Perugia Travel Guide
Perugia is a city in Umbria that is an excellent base for exploring the surrounding region. However, there is more to this place than just that – within its city limits, you’ll find amazing architecture, churches, and much more.
Begin your travels in Perugia by visiting Rocca Paolina. While officially a fortress, it served mostly as a papal residence. Pope Paul III was the first occupant in the 1540s, and it was rebuilt by Pope Pius IX in the 19th century.
Today, though, most of this building sits below ground level. As a result, it has a quality that makes it exciting to explore. However, the scale of this attraction is vast, so set aside several hours to appreciate it properly.
Next, head over to Palazzo dei Priori. While construction started in the 13th century, authorities didn’t complete it until midway through the 15th century. The wait was worth it, though, as the ceilings of this municipal structure are covered in breathtaking frescoes.
Best of all, entrance to this attraction is free of charge, making it budget traveler-friendly. However, those hoping for guided tours may be out of luck, as the building does not provide human or audio guides.
After finishing up at Palazzo dei Priori, pay a visit to Tempio di Sant’Angelo. This place predates most Christian churches in Italy, as it dates to the 6th century. Because of this, it boasts early Romanesque architecture you won’t find anywhere else.
But part of that reason is that before Christianity arrived in this area, it served as a pagan temple. Despite these origins and its age, Tempio di Sant’Angelo is often quiet. So if you’re looking for an off-the-beaten-path gem, don’t miss this place!
If you’re an art lover, ensure that Galleria Nazionale dell’Umbria makes it on your travel itinerary. In its galleries, you’ll find some of the finest Umbrian works made from the 13th to the 19th century. In particular, you’ll predominately religious art – Madonnas are everywhere.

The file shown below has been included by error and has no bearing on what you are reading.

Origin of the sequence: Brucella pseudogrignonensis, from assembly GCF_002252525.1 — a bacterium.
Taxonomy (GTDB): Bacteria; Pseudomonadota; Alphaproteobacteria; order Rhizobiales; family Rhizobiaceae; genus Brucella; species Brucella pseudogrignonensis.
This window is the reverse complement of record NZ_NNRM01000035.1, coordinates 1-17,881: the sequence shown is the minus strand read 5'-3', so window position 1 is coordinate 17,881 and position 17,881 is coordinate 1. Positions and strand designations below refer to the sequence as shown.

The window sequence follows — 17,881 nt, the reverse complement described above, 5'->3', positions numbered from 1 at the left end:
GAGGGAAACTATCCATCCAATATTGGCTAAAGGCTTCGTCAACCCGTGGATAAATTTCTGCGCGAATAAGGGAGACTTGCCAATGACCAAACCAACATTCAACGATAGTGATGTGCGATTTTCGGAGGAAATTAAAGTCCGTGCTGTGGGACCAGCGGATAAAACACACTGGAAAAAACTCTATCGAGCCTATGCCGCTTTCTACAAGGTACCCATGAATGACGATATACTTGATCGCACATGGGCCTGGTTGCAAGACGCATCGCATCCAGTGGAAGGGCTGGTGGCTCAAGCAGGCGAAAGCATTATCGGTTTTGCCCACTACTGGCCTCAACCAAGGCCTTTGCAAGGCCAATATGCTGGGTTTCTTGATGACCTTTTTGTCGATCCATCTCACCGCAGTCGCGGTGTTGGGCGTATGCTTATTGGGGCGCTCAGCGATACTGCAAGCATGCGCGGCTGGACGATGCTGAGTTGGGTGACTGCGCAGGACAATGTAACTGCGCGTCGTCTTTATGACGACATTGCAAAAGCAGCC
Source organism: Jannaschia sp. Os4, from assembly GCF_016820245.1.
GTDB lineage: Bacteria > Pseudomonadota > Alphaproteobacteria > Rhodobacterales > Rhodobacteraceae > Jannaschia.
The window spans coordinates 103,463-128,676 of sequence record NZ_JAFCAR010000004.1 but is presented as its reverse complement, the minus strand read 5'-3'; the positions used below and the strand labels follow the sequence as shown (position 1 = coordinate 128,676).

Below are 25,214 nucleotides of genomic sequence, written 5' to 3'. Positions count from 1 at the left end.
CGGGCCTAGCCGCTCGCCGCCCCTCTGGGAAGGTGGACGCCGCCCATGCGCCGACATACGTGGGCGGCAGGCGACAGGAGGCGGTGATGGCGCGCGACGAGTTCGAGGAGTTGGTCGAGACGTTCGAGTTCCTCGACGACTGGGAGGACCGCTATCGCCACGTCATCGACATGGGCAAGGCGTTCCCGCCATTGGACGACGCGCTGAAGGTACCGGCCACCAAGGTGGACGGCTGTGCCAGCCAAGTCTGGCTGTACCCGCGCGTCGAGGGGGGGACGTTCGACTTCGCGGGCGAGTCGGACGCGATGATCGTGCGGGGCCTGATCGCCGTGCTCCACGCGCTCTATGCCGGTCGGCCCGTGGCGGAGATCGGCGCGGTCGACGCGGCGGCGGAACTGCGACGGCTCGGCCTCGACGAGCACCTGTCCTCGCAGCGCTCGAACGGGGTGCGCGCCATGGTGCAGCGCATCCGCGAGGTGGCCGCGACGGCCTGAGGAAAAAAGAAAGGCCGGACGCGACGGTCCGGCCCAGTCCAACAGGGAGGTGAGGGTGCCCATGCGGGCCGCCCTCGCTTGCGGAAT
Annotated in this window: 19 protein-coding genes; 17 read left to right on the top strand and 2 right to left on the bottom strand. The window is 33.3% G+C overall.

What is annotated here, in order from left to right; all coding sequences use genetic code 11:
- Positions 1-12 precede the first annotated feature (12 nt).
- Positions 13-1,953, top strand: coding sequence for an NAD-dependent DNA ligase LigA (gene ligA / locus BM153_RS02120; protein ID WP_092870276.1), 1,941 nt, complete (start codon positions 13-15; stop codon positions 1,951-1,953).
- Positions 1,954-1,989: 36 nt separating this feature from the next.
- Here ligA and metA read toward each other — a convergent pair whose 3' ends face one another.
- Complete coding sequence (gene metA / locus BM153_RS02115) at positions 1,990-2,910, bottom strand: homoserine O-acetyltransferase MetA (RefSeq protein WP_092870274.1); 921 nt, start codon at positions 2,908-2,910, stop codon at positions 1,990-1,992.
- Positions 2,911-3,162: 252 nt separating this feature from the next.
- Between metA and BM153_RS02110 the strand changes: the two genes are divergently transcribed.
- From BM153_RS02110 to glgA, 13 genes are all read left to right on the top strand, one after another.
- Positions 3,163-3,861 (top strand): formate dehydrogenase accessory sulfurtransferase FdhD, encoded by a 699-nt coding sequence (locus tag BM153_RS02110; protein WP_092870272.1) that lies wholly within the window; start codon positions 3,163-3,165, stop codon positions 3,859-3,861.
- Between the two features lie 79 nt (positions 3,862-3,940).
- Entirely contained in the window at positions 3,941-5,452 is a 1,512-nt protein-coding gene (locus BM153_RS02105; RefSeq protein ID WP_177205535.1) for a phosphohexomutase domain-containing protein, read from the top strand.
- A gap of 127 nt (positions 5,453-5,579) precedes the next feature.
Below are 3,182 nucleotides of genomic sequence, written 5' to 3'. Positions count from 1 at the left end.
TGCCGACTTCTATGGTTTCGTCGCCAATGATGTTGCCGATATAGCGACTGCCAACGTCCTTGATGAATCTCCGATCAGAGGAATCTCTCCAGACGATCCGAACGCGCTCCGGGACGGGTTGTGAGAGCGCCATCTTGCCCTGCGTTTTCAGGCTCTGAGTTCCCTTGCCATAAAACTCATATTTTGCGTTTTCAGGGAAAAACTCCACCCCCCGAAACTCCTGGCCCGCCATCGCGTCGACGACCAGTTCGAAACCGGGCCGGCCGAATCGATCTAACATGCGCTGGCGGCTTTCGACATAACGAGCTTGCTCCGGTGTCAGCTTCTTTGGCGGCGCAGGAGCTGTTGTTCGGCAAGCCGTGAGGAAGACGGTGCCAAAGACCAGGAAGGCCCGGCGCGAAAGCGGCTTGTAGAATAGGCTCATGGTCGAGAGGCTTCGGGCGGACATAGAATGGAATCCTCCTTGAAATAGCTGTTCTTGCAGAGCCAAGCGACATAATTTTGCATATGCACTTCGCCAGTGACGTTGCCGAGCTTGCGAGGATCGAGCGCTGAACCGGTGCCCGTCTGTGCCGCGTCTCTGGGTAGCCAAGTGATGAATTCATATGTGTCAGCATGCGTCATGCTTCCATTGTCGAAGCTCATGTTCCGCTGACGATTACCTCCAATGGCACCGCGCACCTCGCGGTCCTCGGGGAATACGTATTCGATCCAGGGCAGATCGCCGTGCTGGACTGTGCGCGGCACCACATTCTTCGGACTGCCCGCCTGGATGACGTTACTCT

Have time for another church during your visit to Perugia? Then drop by Basilica di San Pietro. While it was originally built in the late 10th century, this basilica has a distinctively Gothic flavour. This is because the church was burned by protesters in the 15th century.
When it was rebuilt, the interior was redone in the style of that age. On the ceilings, you’ll find grand frescoes, as well as paintings on its walls. Lastly, there is a crypt underneath the church – all these features make this place’s admission fee well worth the cost.
Many churches throughout Italy feature stunning stained glass windows. For some insight into how they are made, spend some time at Studio Moretti Caselli. Take the one-hour guided tour, and you’ll learn about the history of stained glass, as well as the techniques used to craft it.
There are many wonderful stained glass specimens here, but none more stunning than a portrait of Queen Margherita. Best of all, there is no charge for entrance, although a donation of 5 EUR is suggested.
As you walk through the streets of Perugia, make sure you don’t miss the Fontana Maggiore. Built in the 13th century, this public artwork was a fine feat of engineering for the Late Middle Ages. Fed by an aqueduct, the fountain used a forced pressure duct to get water to flow uphill.
But it isn’t just a fountain with a good story behind it – it’s also beautiful. Featuring sculptures and finely-carved reliefs, it offers an excellent photo op for photographers.
End your trip by relaxing in the Perugia City Centre. Here you’ll find the usual sidewalk restaurants and cafes that make for excellent people-watching. Don’t miss the chocolate shops, as many travellers rave about them.
What To Eat/Drink
After a long day of sightseeing in Perugia, find a restaurant that serves Pasta Alla Norcina. This dish is made from penne or rigatoni noodles, sausage, and onions, and is cooked in white wine and a cream sauce. Topped with grated pecorino cheese, it’s a dinner you won’t want to miss.
As you wait for your pasta to come out, ask your server to bring you a bottle of Montefalco Rosso. This red is a fruity wine, with spicy notes. In addition to pairing well with pasta, it’s also suitable if you’re having white meat, soup, or charcuterie boards.
If you feel like having dessert, have some Crescionda. It’s a chocolate cake enriched with various liqueurs and amaretti biscuits. Topped with icing sugar, it’s a decadent indulgence that’s a perfect way to end your day.